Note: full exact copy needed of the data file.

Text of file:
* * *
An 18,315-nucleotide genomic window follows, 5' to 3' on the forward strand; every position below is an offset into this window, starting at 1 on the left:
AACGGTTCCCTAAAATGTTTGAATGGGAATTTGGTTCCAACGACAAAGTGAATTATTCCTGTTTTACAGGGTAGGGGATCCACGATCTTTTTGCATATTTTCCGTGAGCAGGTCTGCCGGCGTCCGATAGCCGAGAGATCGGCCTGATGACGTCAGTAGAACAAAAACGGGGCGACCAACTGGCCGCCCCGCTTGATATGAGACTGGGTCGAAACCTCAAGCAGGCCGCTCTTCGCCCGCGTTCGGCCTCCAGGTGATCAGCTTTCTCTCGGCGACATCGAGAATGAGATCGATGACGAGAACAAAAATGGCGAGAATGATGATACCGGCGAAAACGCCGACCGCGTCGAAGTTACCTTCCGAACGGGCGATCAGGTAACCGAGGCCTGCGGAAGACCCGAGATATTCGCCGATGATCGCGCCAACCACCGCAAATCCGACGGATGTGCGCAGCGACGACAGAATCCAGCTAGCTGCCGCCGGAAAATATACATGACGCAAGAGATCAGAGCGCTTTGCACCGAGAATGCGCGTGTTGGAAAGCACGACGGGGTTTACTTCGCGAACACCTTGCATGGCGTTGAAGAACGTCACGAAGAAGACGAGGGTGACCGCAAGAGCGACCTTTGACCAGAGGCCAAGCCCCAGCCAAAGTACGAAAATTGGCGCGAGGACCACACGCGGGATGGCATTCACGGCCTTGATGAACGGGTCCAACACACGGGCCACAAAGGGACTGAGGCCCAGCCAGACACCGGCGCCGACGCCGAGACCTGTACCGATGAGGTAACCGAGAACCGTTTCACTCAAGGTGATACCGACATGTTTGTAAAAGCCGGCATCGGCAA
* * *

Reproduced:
An 18,315-nucleotide genomic window follows, 5' to 3' on the forward strand; every position below is an offset into this window, starting at 1 on the left:
AACGGTTCCCTAAAATGTTTGAATGGGAATTTGGTTCCAACGACAAAGTGAATTATTCCTGTTTTACAGGGTAGGGGATCCACGATCTTTTTGCATATTTTCCGTGAGCAGGTCTGCCGGCGTCCGATAGCCGAGAGATCGGCCTGATGACGTCAGTAGAACAAAAACGGGGCGACCAACTGGCCGCCCCGCTTGATATGAGACTGGGTCGAAACCTCAAGCAGGCCGCTCTTCGCCCGCGTTCGGCCTCCAGGTGATCAGCTTTCTCTCGGCGACATCGAGAATGAGATCGATGACGAGAACAAAAATGGCGAGAATGATGATACCGGCGAAAACGCCGACCGCGTCGAAGTTACCTTCCGAACGGGCGATCAGGTAACCGAGGCCTGCGGAAGACCCGAGATATTCGCCGATGATCGCGCCAACCACCGCAAATCCGACGGATGTGCGCAGCGACGACAGAATCCAGCTAGCTGCCGCCGGAAAATATACATGACGCAAGAGATCAGAGCGCTTTGCACCGAGAATGCGCGTGTTGGAAAGCACGACGGGGTTTACTTCGCGAACACCTTGCATGGCGTTGAAGAACGTCACGAAGAAGACGAGGGTGACCGCAAGAGCGACCTTTGACCAGAGGCCAAGCCCCAGCCAAAGTACGAAAATTGGCGCGAGGACCACACGCGGGATGGCATTCACGGCCTTGATGAACGGGTCCAACACACGGGCCACAAAGGGACTGAGGCCCAGCCAGACACCGGCGCCGACGCCGAGACCTGTACCGATGAGGTAACCGAGAACCGTTTCACTCAAGGTGATACCGACATGTTTGTAAAAGCCGGCATCGGCAA